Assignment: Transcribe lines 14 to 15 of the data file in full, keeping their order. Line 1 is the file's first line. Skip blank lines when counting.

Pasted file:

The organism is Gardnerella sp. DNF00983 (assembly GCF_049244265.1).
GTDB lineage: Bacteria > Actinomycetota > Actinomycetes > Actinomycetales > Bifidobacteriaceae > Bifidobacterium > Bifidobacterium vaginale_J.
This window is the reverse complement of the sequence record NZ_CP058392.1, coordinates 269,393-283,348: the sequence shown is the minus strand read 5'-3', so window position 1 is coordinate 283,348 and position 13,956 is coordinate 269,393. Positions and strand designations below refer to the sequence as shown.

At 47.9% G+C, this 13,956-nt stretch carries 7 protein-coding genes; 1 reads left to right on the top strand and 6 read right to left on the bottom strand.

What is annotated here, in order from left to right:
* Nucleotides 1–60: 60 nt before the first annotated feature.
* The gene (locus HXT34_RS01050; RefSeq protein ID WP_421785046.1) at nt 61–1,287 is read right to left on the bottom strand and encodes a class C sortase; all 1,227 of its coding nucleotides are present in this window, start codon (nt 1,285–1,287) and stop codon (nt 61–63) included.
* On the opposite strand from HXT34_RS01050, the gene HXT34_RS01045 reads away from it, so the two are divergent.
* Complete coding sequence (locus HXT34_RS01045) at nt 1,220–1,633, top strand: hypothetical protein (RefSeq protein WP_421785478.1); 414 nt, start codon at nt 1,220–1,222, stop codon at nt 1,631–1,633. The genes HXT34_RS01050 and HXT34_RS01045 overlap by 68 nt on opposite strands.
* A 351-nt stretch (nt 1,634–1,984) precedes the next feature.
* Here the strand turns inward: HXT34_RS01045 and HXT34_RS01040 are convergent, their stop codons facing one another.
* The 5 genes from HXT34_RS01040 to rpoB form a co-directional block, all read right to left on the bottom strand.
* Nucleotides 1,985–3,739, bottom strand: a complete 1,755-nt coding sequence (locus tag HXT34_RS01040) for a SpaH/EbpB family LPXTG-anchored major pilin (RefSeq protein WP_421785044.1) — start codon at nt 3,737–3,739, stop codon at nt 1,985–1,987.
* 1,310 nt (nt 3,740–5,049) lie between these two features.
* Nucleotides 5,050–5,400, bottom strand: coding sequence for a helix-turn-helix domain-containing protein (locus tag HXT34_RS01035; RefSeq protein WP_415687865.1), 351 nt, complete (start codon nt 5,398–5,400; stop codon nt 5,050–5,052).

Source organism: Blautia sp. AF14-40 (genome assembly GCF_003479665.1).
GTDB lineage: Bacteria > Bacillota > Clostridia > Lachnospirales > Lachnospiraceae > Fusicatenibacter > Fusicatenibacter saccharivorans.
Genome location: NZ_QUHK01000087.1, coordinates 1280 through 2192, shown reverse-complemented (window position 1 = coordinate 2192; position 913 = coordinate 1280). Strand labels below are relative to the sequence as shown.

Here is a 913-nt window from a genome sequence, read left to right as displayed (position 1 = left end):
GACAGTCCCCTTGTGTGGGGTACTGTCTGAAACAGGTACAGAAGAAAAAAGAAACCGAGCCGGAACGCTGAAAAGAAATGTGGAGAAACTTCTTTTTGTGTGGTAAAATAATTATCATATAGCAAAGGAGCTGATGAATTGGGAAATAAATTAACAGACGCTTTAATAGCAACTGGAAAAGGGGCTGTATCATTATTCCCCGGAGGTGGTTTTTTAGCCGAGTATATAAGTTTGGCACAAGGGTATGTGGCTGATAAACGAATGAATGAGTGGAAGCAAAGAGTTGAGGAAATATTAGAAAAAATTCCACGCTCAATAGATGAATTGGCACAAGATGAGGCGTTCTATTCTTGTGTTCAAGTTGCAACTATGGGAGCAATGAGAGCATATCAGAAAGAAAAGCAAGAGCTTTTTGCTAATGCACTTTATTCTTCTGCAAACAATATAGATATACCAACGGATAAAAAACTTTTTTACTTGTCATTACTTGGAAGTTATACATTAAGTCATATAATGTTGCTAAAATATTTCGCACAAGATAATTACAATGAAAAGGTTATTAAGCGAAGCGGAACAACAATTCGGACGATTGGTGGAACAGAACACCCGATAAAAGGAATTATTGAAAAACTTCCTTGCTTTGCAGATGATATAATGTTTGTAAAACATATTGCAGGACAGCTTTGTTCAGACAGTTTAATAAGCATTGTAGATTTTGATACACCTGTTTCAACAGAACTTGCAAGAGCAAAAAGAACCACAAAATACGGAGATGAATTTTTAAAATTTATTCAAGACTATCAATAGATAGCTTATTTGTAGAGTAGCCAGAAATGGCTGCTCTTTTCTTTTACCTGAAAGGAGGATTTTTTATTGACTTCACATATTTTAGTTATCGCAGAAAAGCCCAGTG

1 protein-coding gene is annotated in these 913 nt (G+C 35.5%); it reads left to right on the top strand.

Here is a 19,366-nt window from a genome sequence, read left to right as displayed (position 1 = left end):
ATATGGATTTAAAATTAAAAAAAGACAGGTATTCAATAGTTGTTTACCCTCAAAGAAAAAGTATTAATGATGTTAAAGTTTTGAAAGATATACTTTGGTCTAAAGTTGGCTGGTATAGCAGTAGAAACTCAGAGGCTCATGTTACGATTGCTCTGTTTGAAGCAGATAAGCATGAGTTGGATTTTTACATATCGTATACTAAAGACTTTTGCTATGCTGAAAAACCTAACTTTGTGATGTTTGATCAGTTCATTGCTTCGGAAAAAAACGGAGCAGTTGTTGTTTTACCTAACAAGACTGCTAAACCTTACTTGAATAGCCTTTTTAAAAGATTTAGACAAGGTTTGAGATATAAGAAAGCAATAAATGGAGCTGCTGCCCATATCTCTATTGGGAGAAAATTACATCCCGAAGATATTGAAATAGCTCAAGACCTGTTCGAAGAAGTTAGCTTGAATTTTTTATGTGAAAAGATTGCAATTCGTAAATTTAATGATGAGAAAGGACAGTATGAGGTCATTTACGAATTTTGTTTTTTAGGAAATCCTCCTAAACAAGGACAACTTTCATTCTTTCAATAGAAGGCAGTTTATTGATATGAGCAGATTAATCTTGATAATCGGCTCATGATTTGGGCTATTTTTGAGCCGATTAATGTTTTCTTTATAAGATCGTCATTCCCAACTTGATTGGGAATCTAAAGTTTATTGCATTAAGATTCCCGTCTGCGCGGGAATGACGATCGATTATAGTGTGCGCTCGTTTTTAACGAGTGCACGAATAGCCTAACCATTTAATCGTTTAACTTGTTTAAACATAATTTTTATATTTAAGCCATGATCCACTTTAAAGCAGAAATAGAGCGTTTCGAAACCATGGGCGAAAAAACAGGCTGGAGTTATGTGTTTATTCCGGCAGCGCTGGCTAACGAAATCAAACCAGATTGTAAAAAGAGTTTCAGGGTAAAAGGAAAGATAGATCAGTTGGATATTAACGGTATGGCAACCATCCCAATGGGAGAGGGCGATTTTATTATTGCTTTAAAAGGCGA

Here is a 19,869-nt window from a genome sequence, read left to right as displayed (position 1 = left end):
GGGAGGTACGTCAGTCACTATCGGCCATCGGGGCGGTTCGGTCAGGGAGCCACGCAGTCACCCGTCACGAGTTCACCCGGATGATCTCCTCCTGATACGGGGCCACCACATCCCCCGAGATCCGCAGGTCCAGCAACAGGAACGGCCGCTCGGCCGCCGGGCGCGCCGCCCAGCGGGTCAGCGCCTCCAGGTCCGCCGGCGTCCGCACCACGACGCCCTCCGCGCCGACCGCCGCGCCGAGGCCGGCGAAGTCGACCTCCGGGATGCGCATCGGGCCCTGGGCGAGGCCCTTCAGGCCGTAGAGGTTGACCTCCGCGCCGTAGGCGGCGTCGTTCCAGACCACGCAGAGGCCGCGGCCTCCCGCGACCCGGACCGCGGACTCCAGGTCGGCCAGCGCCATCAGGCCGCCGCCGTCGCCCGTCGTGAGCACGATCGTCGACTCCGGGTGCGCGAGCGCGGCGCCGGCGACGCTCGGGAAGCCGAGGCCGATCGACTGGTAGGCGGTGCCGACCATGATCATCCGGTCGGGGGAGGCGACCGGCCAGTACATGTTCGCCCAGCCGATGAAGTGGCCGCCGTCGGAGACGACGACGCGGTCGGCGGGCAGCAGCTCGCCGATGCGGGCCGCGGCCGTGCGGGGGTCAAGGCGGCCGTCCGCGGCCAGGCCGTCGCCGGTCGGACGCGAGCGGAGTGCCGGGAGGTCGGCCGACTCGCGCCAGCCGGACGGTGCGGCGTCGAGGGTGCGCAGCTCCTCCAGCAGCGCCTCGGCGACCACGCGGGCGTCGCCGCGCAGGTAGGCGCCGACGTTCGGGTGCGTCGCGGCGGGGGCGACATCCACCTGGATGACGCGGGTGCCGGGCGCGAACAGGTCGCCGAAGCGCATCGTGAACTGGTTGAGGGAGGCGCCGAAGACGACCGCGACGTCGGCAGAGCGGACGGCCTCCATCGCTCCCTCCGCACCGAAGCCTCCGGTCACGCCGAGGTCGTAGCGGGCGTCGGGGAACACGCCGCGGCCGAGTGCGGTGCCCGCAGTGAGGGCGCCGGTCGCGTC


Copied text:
* 1,310 nt (nt 3,740–5,049) lie between these two features.
* Nucleotides 5,050–5,400, bottom strand: coding sequence for a helix-turn-helix domain-containing protein (locus tag HXT34_RS01035; RefSeq protein WP_415687865.1), 351 nt, complete (start codon nt 5,398–5,400; stop codon nt 5,050–5,052).